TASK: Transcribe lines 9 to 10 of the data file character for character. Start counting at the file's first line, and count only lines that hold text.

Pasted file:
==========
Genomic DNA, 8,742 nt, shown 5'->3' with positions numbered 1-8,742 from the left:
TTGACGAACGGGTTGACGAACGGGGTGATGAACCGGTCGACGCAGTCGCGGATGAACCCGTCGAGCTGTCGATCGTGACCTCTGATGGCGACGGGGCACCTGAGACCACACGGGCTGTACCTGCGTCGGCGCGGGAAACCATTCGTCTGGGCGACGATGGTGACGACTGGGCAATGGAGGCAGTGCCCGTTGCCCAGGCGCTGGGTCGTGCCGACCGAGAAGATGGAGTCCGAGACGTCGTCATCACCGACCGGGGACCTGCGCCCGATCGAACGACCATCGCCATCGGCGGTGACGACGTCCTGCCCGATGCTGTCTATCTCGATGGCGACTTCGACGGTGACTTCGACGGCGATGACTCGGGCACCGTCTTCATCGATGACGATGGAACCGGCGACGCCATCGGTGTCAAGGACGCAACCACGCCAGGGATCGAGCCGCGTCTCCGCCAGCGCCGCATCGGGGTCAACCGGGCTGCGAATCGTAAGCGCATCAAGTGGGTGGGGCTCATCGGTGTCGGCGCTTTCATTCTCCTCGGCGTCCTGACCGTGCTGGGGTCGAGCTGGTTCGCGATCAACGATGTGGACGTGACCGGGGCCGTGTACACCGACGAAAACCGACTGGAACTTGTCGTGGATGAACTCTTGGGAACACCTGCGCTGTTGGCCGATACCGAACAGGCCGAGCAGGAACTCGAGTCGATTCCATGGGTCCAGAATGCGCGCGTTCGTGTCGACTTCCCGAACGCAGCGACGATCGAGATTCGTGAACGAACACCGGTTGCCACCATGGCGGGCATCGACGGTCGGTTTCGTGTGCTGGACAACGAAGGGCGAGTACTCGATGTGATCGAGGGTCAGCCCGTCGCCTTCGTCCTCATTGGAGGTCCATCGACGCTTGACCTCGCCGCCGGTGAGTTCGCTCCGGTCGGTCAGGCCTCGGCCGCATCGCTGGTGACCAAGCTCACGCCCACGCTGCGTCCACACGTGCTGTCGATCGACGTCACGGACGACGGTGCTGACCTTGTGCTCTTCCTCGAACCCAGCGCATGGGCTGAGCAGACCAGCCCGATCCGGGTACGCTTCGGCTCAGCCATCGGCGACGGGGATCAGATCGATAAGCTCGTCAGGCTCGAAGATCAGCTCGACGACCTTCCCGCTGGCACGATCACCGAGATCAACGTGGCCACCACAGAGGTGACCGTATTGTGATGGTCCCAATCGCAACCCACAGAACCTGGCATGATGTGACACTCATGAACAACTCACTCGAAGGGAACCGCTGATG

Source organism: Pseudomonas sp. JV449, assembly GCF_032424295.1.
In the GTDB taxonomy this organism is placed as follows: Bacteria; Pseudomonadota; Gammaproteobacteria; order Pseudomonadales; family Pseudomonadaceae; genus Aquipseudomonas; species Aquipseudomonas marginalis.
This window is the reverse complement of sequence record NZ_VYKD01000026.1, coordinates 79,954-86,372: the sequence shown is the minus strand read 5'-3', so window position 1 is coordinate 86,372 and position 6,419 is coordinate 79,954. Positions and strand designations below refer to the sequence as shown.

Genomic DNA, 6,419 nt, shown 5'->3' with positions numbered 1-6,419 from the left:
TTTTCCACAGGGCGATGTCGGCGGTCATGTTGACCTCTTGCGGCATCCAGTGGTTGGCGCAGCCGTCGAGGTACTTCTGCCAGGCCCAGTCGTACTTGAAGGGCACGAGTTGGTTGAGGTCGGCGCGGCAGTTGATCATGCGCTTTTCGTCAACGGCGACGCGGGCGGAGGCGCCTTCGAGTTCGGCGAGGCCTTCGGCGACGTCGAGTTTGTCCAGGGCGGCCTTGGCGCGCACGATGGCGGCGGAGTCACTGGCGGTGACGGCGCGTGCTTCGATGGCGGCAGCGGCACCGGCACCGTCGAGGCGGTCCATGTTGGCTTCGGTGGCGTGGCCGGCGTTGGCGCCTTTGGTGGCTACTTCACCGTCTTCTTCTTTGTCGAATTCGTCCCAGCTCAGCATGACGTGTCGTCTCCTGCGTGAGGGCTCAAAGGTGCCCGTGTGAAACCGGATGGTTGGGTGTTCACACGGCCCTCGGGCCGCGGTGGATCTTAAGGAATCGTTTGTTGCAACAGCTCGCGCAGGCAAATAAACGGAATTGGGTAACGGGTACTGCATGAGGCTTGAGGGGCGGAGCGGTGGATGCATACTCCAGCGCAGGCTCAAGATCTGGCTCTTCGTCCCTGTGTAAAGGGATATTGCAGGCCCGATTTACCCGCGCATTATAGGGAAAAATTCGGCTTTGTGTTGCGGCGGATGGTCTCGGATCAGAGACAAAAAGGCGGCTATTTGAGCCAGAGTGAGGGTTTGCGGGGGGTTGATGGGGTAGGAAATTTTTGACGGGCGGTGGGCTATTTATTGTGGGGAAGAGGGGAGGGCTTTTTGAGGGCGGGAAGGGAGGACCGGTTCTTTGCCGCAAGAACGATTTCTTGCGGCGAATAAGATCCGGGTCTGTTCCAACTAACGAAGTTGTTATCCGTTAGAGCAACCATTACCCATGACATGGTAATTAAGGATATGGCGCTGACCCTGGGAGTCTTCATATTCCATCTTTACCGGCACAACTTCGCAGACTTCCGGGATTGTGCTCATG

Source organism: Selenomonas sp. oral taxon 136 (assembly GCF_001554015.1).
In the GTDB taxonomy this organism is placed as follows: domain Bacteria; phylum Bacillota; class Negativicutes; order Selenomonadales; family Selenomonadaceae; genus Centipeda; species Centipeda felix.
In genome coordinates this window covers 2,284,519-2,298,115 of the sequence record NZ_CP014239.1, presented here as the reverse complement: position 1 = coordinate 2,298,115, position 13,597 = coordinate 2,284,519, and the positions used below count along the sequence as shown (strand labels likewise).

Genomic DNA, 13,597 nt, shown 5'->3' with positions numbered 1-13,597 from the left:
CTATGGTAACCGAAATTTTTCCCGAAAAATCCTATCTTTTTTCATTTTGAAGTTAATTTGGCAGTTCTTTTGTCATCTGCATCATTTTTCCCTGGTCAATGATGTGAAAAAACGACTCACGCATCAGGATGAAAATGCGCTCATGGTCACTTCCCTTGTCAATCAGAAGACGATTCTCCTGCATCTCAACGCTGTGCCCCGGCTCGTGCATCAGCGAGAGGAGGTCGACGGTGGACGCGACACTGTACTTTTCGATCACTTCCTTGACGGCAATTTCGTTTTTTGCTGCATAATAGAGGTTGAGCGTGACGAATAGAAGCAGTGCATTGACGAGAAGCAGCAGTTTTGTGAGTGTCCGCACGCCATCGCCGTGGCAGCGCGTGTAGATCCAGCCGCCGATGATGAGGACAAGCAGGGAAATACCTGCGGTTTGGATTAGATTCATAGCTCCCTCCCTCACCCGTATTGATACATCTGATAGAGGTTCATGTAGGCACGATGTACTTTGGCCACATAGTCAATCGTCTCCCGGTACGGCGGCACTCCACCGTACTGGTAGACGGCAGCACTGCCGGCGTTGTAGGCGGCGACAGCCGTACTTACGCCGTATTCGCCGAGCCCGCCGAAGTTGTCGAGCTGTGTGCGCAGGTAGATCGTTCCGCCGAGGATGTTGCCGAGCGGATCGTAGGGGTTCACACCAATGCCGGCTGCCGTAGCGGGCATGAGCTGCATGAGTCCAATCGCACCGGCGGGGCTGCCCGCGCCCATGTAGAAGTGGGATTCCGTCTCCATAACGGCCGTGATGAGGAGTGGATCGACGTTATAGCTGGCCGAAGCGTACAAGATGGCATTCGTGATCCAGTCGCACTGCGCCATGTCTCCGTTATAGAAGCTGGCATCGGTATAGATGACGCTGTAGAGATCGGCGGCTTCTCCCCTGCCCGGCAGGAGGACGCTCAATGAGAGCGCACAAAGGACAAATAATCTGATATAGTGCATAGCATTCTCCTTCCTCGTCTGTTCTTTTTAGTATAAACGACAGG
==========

In the GTDB taxonomy this organism is placed as follows: domain Bacteria; phylum Bacillota; class Negativicutes; order Selenomonadales; family Selenomonadaceae; genus Centipeda; species Centipeda felix.
In genome coordinates this window covers 2,284,519-2,298,115 of the sequence record NZ_CP014239.1, presented here as the reverse complement: position 1 = coordinate 2,298,115, position 13,597 = coordinate 2,284,519, and the positions used below count along the sequence as shown (strand labels likewise).